Jump to content

Stargazers Lounge Uses Cookies

Like most websites, SGL uses cookies in order to deliver a secure, personalised service, to provide social media functions and to analyse our traffic. Continued use of SGL indicates your acceptance of our cookie policy.

Captain Magenta

Diagnosis of my SW188p

Recommended Posts

I recently got a Skywatcher 200p 8” f/5 Newtonian, mainly to use as an inexpensive “practise-horse”. I paid £145 for it, including rings and dovetail. The idea was to use the lessons learned on my more precious 12”. Several episodes now of disassembling, reassembling, collimating and theorizing about this scope have revealed some interesting things.

 

Secondary Undersized: Actually a Skywatcher 188p.

The first thing I noticed was that no matter what I did, I couldn’t position the secondary to see all 3 mirror-clips simultaneously from my viewing position at the focal point, suggesting an undersized secondary, missing out on the outer part of the light-cone coming from the primary.

So I measured everything, effectively performing a “survey” of the scope. The secondary mirror turned out to be 50mm across, for example. The blank was 53mm, but the edges had been bevelled to reduce the flat surface to 50mm.

IMG_6209.thumb.jpg.9d1f9757bcaf3258b55a190f2ee8ecef.jpg

A bit of geometry-and-trig showed that for this scope the secondary needed to be 53.3mm across its short axis to perfectly intercept the main ray’s whole light cone. So at 50mm, my scope was only behaving as a 188mm scope. Which may not sound like much but it amounts to nearly 12% of the primary’s collecting area not being used!

 

Main Tube Not Rigid

Using my Concenter (marvellous tool), I was easily and quickly able to place and orientate the secondary correctly. Putting my high-quality (and heavy!) Glatter laser collimator into the focuser, I adjusted until the laser-spot fell right into the doughnut on the primary. Perfect, I thought.

Next, of course, I needed to tilt the primary to get its axis to coincide with the focuser’s. To get a better view of the laser’s returned dot at the laser-source, I changed the scope’s elevation on its mount (a SkyTee2). Uh-Oh! Problem! Simply changing the alt angle was enough to move the laser spot away from the doughnut!

Perhaps the secondary’s support structure was not, after all, “rigid and stable”? I grasped the mounting and spider and applied a bit of torque to check for flex. No, the secondary and spider were all solid, and there was negligible movement in the laser-dot. I checked the primary mirror for lateral freedom to see whether it was sliding around, and it was secure. I gently touched the laser unit, and Lo and Behold! Just by applying light finger-tip pressure to the laser-acting-as-eyepiece, I could easily move the spot around! I checked that the laser was securely clamped into the eyepiece holder, and it was (Baader Click-lock). Which meant that either there was slack in the focuser or the whole focuser unit wasn’t rigid on the main telescope tube.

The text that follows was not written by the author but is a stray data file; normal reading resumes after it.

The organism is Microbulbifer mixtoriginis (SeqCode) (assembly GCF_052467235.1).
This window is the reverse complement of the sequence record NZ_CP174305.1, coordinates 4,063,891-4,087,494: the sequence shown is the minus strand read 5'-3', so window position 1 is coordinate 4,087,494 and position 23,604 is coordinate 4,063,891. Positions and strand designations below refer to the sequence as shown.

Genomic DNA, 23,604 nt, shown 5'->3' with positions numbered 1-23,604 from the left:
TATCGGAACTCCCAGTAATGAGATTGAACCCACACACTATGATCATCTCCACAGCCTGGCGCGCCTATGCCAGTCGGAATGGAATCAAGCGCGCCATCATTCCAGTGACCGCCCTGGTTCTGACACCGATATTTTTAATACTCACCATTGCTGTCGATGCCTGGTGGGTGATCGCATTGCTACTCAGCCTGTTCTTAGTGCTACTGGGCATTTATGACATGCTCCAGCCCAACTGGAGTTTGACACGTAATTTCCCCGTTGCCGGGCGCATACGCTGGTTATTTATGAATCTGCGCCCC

A little further experimentation showed that I could also move the laser spot around just by depressing the main OTA with my finger anywhere near the focuser-block. This was not good. I checked whether the housing was securely bolted to the OTA shell, and it was. The guilty party: OTA flexure.

 

Conclusion: the main tube of my 200p seems to be not rigid enough to properly support the focuser unit – another design flaw.

*****

I have read that some versions of the 200p has or had an undersized secondary, and so it is. But I’ve never read of this tube-flexibility problem. I don’t think my copy of this scope is damaged or unusual in any way, and if that’s true then this tube-flexure must be an endemic problem. So why has nobody else mentioned it? On reflection, I can think of a few reasons.

The conventional wisdom is that once you set the secondary, you don’t need to do it again for a while. Supposedly it’s rigidly enough held that it stays in place, and it seems that this is true: it’s not the secondary that’s moving around, it’s the focuser. Also, the advice is to make the scope horizontal or nearly so when setting up the secondary, to avoid dropping tools down onto the primary. So the whole initial collimation process often gets done without moving the scope. Obviously the laser spot will remain stable. Subsequent collimations are for the primary only and often “in the field”, with the scope in a more elevated angle: people may not notice the laser (if that’s what they’re using) spot has moved, they’re just looking for its return-spot.

And the most common lasers and Cheshires are quite lightweight, perhaps not heavy enough to noticeably pull the focuser around. Put in a heavy and tall eyepiece, though, and it’s a different story. I was “lucky” to have a monster Glatter 2-size laser which, when using its 1.25” barrel, is both heavy and tall and so I was able to produce the effect.

Remedies

The remedy for the undersized secondary was obvious: buy a new one in the correct size! This I plan to do.

The OTA-flexure problem was more difficult and still open. I got a large-diameter (236mm) stainless steel bolt-closing hose-clip, as used to affix air-conditioning pipes and placed it just alongside the focuser to put the OTA under compression and hopefully stiffen it up (without buckling the tube). I think it has improved things, the spot movement is less but it’s still there.

And by the way this is in no way intended to be a criticism of the person on here I bought it from. This scope has already fulfilled its purpose: learnings. It’s provided me with much fascination and pleasure.

Ongoing…

Cheers, Magnus

  • Like 3

Share this post


Link to post
Share on other sites
7 minutes ago, Captain Magenta said:

I checked the primary mirror for lateral freedom to see whether it was sliding around, and it was secure.